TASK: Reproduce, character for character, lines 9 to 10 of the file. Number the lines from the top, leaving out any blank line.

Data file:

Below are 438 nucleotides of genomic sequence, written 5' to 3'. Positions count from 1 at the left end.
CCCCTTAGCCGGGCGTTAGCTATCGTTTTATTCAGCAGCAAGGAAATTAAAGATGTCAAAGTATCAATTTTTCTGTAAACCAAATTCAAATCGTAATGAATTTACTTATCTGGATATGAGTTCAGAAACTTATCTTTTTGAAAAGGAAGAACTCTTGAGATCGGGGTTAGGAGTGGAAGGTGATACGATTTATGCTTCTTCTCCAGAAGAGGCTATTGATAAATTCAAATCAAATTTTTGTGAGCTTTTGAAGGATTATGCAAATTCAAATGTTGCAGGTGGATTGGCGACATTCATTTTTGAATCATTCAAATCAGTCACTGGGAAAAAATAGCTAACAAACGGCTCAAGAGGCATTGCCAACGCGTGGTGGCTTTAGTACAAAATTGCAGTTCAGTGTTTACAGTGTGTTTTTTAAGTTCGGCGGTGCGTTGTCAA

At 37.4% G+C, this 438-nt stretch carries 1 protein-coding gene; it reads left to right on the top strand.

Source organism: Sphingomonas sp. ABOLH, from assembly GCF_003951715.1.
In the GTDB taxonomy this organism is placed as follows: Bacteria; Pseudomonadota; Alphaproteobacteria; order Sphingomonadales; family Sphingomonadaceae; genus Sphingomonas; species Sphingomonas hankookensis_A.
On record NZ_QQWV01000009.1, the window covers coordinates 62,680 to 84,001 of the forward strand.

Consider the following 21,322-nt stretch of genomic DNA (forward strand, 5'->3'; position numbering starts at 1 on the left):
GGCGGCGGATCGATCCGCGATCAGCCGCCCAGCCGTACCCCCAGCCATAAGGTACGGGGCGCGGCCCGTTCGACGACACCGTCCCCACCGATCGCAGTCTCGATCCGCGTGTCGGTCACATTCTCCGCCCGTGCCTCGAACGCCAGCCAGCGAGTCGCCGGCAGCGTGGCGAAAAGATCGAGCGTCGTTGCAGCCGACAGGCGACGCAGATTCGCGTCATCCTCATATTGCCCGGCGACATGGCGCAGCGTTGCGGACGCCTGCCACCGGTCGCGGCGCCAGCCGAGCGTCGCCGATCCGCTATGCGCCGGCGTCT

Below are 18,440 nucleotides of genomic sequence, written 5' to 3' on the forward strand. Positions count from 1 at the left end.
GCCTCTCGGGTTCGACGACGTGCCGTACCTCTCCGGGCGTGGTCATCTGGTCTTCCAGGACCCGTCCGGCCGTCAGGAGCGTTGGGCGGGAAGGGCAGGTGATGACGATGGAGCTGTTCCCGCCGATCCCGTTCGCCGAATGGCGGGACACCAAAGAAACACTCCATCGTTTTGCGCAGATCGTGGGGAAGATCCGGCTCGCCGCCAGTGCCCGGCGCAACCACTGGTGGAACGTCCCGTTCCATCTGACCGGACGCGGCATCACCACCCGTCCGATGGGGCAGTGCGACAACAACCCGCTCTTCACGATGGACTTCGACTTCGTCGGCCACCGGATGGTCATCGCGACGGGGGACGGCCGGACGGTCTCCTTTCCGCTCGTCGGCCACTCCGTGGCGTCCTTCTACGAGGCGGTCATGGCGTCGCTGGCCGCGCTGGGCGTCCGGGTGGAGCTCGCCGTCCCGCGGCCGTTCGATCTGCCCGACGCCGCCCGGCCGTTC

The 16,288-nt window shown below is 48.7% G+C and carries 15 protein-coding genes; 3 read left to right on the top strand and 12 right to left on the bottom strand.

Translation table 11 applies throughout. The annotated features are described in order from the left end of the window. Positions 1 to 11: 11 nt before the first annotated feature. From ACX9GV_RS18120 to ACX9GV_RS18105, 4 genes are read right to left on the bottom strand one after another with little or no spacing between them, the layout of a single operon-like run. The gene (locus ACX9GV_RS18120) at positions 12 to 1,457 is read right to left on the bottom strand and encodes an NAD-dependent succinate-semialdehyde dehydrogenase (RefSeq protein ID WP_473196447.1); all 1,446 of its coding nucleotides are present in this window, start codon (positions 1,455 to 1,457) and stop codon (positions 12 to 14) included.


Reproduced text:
Below are 18,440 nucleotides of genomic sequence, written 5' to 3' on the forward strand. Positions count from 1 at the left end.
GCCTCTCGGGTTCGACGACGTGCCGTACCTCTCCGGGCGTGGTCATCTGGTCTTCCAGGACCCGTCCGGCCGTCAGGAGCGTTGGGCGGGAAGGGCAGGTGATGACGATGGAGCTGTTCCCGCCGATCCCGTTCGCCGAATGGCGGGACACCAAAGAAACACTCCATCGTTTTGCGCAGATCGTGGGGAAGATCCGGCTCGCCGCCAGTGCCCGGCGCAACCACTGGTGGAACGTCCCGTTCCATCTGACCGGACGCGGCATCACCACCCGTCCGATGGGGCAGTGCGACAACAACCCGCTCTTCACGATGGACTTCGACTTCGTCGGCCACCGGATGGTCATCGCGACGGGGGACGGCCGGACGGTCTCCTTTCCGCTCGTCGGCCACTCCGTGGCGTCCTTCTACGAGGCGGTCATGGCGTCGCTGGCCGCGCTGGGCGTCCGGGTGGAGCTCGCCGTCCCGCGGCCGTTCGATCTGCCCGACGCCGCCCGGCCGTTC